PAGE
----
I often refer to my garden as a potager (pot a ghay) instead of a vegetable or kitchen garden. Some think I’m being pretentious but that’s not me, I just like being precise with language and there are differences in a traditional American vegetable garden and a French style potager.
In America, we tend to plow up a chunk of land and plant in rows. It is often sited far from the house. A potager is in raised beds and those beds are often in geometric shapes that form an overall pattern or parterre.
The other main difference between a vegetable garden and a potager is that potager include fruit trees, herbs, and flowers. A potager is an ornamental as well as a utilitarian garden and, generally speaking, you grow and harvest all year round.
In my garden, zone 8b, the main garden season is Fall/Winter which goes into Spring. Because we stay so hot for so long, the only time I can grow cabbage, collards, lettuce, broccoli, peas is the Fall and I can keep them alive all winter long, then plant again in early spring.
My garden has permanent trees and shrubs: boxwood, ivy, and fruit. I also have herbs like, mint, rosemary, bay, oregano, and chives. Flowers are everywhere in my garden. Fall through to Spring is snapdragon, mum, and pansy season with Zinnias, Cosmos, and Marigolds holding the spotlight all summer.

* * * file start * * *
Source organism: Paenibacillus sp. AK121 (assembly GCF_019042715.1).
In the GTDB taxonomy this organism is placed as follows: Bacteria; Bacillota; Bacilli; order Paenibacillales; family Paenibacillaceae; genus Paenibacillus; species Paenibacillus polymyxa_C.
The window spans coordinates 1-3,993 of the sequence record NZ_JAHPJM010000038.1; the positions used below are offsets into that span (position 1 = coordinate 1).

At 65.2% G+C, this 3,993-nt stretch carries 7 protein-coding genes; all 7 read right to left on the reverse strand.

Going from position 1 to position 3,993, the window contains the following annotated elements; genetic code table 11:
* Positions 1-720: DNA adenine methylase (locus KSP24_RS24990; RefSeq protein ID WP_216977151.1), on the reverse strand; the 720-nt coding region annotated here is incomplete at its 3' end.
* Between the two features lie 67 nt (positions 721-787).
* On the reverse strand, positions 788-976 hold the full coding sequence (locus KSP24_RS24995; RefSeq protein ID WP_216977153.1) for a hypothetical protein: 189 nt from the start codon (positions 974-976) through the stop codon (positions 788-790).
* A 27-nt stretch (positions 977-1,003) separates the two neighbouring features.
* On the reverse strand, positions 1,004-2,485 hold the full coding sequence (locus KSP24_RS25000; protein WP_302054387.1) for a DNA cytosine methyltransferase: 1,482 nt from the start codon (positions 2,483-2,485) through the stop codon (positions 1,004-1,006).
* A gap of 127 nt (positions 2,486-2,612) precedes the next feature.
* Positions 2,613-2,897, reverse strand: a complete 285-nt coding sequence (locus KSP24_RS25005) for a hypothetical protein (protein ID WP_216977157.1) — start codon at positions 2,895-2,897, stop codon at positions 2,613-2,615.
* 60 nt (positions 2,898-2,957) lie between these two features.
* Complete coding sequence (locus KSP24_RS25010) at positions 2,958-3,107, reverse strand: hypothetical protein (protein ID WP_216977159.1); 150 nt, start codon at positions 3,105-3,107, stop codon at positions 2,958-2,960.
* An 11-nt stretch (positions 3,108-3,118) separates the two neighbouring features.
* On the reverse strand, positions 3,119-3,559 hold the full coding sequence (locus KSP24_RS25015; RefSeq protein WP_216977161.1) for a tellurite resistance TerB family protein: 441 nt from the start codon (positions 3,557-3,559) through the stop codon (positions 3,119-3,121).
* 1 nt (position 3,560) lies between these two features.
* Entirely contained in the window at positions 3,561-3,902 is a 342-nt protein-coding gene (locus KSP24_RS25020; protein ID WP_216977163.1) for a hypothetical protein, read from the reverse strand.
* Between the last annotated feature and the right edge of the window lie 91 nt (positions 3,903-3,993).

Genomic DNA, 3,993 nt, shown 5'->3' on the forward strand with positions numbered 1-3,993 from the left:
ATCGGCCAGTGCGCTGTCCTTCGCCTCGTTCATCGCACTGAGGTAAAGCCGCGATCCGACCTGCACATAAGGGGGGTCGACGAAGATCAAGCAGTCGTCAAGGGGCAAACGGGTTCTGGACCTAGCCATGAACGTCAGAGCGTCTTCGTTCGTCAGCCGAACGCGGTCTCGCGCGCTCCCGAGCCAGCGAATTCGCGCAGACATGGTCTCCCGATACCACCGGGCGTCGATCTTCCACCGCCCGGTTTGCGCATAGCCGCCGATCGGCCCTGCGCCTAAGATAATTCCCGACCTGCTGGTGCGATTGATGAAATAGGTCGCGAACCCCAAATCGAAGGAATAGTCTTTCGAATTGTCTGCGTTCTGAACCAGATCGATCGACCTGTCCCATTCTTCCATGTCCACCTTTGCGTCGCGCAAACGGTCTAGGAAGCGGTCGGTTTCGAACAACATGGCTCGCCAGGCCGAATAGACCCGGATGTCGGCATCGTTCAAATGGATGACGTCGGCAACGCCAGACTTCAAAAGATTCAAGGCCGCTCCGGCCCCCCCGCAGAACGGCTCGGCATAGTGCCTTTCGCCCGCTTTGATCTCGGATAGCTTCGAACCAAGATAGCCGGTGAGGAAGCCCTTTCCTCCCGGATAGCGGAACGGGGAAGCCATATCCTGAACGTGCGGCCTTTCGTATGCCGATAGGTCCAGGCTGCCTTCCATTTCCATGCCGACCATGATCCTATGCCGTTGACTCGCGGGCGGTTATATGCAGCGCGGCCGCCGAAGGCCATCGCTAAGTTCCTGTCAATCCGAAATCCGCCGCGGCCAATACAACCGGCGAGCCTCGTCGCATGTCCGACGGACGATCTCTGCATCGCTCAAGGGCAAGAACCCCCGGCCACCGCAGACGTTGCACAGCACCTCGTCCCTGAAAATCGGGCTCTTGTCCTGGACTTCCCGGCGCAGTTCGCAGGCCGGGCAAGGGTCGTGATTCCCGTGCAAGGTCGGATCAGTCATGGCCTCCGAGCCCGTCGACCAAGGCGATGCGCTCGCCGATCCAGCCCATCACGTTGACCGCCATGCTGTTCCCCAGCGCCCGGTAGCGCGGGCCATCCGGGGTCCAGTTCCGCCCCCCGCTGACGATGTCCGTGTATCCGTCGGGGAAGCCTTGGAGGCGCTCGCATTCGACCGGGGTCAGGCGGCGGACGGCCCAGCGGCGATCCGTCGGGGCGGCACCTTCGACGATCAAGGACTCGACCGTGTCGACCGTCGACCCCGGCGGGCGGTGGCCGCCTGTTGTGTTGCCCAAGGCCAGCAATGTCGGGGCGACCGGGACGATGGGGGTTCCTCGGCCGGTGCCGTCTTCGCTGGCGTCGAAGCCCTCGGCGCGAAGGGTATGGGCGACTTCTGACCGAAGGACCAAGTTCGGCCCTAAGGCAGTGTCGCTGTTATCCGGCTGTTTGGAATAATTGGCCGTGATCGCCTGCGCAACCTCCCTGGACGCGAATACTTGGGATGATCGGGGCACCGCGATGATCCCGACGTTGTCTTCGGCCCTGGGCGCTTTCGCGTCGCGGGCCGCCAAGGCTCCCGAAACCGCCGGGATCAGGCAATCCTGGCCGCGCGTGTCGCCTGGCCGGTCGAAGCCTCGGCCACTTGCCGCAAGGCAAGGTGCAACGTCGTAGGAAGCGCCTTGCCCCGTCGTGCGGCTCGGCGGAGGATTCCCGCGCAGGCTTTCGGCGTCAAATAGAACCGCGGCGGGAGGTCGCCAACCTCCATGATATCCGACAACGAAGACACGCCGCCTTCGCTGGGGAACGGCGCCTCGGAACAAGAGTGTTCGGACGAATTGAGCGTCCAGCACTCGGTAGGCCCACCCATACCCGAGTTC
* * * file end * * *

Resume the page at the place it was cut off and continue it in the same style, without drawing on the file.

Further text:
Though a beautiful place to relax and enjoy the birds, bees, and butterflies, the best thing about having a potager is the harvest. Planning your meals around what is in season is indescribable. You haven’t truly tasted peas until you harvest from your garden and home-grown cabbage? The texture is more like butterhead lettuce, and the flavor is mild and smooth.
Getting a garden established has been a chore; our soil is poor, and we faltered for two years before building raised beds and installing irrigation. We still have issues with bugs and nutrient deficiencies but for the most part the labor we expend gives us threefold reward.
Do you garden vegetables? Have a potager? Thinking about starting your own garden?